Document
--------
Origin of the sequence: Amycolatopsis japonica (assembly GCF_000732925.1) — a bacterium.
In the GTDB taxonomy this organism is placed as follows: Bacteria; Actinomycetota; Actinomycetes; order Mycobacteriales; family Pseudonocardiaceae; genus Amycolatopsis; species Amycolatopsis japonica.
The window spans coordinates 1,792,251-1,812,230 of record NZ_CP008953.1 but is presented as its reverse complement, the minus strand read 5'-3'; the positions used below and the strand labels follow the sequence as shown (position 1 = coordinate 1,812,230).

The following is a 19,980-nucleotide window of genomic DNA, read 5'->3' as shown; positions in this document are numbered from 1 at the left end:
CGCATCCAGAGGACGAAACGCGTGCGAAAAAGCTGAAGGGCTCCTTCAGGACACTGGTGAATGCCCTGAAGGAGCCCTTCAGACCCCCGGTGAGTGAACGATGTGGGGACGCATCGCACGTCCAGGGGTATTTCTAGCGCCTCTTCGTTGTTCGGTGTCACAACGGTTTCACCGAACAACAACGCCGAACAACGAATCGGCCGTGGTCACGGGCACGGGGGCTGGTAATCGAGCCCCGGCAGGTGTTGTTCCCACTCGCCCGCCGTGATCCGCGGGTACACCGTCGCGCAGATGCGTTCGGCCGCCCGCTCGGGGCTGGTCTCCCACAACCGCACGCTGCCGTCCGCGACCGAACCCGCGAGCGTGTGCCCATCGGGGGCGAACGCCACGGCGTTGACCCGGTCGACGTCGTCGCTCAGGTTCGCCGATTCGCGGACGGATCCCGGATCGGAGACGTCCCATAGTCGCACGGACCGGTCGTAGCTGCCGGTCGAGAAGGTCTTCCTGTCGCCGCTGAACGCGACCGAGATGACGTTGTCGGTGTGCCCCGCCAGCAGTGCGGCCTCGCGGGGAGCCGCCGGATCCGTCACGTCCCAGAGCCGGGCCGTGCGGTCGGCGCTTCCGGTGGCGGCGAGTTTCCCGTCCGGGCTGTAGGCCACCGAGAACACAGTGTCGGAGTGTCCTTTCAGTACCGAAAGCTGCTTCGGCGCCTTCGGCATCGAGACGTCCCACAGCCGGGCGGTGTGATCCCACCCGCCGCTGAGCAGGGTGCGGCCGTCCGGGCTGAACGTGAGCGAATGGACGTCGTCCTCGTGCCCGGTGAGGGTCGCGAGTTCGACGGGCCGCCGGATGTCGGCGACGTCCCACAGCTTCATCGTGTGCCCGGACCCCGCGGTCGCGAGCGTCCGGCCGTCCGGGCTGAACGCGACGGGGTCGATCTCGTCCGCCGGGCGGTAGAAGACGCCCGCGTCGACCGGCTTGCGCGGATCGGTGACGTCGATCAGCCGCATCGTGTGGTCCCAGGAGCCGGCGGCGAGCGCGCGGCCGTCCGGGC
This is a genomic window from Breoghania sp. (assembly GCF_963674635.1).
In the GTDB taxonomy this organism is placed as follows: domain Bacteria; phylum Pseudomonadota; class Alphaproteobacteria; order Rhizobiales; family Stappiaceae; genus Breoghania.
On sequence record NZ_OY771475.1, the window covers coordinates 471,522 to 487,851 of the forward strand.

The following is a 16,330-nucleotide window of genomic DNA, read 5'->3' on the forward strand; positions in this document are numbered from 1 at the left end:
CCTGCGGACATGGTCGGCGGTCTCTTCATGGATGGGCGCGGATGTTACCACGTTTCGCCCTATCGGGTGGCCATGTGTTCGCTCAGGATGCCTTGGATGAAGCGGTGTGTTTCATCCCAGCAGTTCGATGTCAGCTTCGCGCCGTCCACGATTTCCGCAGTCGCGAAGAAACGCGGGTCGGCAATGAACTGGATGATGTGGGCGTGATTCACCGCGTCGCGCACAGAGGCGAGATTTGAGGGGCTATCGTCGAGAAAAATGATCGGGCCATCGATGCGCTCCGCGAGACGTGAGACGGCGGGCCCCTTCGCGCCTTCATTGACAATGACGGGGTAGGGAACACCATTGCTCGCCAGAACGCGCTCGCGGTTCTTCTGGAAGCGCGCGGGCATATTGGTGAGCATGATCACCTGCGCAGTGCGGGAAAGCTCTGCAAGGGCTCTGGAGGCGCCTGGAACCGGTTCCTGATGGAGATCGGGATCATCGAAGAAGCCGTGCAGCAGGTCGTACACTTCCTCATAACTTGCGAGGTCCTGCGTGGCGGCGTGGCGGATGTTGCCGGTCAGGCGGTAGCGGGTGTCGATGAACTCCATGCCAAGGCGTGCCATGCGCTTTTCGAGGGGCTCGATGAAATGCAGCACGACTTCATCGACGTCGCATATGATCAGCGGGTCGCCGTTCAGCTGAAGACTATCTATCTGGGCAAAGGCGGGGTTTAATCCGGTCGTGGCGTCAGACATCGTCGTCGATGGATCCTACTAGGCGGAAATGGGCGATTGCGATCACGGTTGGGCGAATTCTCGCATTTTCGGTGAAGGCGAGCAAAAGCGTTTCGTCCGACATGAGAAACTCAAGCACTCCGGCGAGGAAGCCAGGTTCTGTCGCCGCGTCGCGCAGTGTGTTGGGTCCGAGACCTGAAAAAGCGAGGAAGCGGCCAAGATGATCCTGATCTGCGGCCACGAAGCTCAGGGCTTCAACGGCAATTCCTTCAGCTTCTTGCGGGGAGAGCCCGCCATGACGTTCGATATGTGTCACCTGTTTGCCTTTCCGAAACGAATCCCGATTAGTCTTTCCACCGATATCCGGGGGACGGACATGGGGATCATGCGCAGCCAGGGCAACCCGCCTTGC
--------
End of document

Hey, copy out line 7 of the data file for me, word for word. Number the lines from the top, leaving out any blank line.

In the GTDB taxonomy this organism is placed as follows: domain Bacteria; phylum Pseudomonadota; class Alphaproteobacteria; order Rhizobiales; family Stappiaceae; genus Breoghania.